Except for states like Ohio and Florida, most states are pretty much entrenched as being either Republican or Democratic, which is why presidential candidates often do not even bother to campaign there. Overturning Citizens United will not greatly change the political entrenchment that is in about 48 states and more has to be done.
Democratic reformers should keep working to get progressives, especially Greens, elected so that better laws can be passed. But reformers do not seem to agree, however: should we vote for the lesser of two evils or be true to our conscience and vote for a third party? To get any amendment passed currently, it requires 2/3 of Congress and 3/4 of the state legislatures to approve: Not an easy task.
For citizenship and civics to become ever important, for democracy to become inclusive and participatory–the above Twenty-Eighth Amendment proposal needs to be passed. Article V of our current constitution has to be totally revised in order to make our constitution easier to amend and easier to abolish.
Reformers and activists should keep working to pass laws that consider the ecology of the planet, which often is not considered by corporations trying to make the highest profit. But reformers do not seem to agree, however: should we vote for the lesser of two evils or be true to our conscience and vote for a third party? To get any amendment passed currently, it requires 2/3 of Congress and 3/4 of the state legislatures to approve: Not an easy task.
The best approach and strategy is to get all lovers of democracy, third party members, and the Occupy movement united and focused on one goal: A constitutional amendment that totally revises Article V so that the constitution can be amended and abolished more easily.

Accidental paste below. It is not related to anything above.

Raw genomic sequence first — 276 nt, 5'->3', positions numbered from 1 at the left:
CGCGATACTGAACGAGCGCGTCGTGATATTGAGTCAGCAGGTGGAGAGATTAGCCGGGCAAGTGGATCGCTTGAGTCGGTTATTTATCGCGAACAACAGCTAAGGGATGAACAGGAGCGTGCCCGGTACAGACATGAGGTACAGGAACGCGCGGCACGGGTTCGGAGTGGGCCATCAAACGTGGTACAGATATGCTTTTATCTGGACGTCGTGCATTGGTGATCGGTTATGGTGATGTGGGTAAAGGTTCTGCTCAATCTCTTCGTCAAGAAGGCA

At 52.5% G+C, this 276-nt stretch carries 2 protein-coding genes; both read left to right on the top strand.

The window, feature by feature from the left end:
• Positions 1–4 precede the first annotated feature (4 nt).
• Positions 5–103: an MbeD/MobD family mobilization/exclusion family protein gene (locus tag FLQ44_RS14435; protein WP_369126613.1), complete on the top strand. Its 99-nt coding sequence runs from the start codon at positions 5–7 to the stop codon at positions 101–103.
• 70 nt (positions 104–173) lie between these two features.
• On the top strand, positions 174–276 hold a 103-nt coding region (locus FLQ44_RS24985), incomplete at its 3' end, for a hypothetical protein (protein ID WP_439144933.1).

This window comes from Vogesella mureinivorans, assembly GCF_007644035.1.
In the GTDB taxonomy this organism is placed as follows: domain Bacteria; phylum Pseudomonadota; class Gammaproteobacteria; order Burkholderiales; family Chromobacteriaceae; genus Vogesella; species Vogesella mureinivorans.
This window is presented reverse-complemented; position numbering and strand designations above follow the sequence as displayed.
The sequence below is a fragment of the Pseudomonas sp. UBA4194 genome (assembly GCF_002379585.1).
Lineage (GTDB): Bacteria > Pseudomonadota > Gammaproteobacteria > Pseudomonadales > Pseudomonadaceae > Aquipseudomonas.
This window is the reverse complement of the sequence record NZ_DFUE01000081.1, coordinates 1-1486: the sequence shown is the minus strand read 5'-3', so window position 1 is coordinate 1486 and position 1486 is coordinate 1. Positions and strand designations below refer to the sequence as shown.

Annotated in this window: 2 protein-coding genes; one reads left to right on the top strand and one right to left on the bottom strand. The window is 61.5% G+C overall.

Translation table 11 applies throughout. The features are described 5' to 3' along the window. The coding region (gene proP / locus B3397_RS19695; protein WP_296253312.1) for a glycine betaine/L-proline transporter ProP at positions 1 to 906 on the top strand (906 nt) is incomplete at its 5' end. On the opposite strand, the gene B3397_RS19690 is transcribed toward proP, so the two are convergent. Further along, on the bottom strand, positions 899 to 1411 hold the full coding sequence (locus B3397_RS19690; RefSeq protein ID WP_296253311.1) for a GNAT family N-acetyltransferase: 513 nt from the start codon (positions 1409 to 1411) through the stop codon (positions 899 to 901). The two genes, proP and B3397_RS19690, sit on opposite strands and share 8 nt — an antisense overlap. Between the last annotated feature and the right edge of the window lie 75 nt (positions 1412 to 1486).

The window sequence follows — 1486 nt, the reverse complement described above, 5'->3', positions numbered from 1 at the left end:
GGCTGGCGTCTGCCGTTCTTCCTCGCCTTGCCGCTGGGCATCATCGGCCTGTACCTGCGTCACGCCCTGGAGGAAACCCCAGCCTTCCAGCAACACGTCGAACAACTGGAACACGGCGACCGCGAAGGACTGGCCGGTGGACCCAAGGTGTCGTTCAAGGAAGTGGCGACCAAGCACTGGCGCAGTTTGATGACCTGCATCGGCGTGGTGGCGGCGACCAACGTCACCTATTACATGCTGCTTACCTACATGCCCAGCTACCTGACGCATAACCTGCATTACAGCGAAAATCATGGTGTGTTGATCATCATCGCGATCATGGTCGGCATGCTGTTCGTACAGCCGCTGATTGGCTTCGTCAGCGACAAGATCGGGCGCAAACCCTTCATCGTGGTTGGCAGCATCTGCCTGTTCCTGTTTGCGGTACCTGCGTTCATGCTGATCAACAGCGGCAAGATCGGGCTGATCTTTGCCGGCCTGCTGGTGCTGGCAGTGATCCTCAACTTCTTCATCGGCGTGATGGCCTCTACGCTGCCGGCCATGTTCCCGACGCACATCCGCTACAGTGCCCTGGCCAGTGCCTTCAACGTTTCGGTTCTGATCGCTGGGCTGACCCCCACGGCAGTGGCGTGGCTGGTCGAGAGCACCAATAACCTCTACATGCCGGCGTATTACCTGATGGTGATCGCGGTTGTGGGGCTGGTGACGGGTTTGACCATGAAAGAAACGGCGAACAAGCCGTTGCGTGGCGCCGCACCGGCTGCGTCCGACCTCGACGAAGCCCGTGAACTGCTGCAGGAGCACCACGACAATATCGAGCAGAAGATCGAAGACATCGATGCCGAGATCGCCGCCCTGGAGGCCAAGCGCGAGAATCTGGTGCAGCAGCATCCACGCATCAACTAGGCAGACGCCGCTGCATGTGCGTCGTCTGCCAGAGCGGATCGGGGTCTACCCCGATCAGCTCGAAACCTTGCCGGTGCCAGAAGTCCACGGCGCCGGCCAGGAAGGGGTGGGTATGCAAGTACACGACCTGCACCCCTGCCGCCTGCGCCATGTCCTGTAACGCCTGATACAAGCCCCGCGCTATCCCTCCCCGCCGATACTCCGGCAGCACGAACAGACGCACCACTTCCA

If enough people see all the reforms that can be neatly summarized in a new, updated constitution, they will be more receptive to a new constitution. Having a new constitution does not mean that all former laws and conventions would be discarded. It would be foolish not to preserve the best of the old.
When economic conditions get bad enough, and when reformers realize that their current strategies are not changing things significantly—those reformers, joined by millions of others, will demand that their representatives in the US Congress and the state legislatures pass this amendment. Passing this amendment, as opposed to passing other laws and other amendments, is the most powerful thing reformers can do to improve our democracy and put new life into the political process. The non-electoral methods of protest marches and rallies are still effective, but until we can implement all the needed reforms in one single sweep with a new constitution, not much is going to change quickly enough.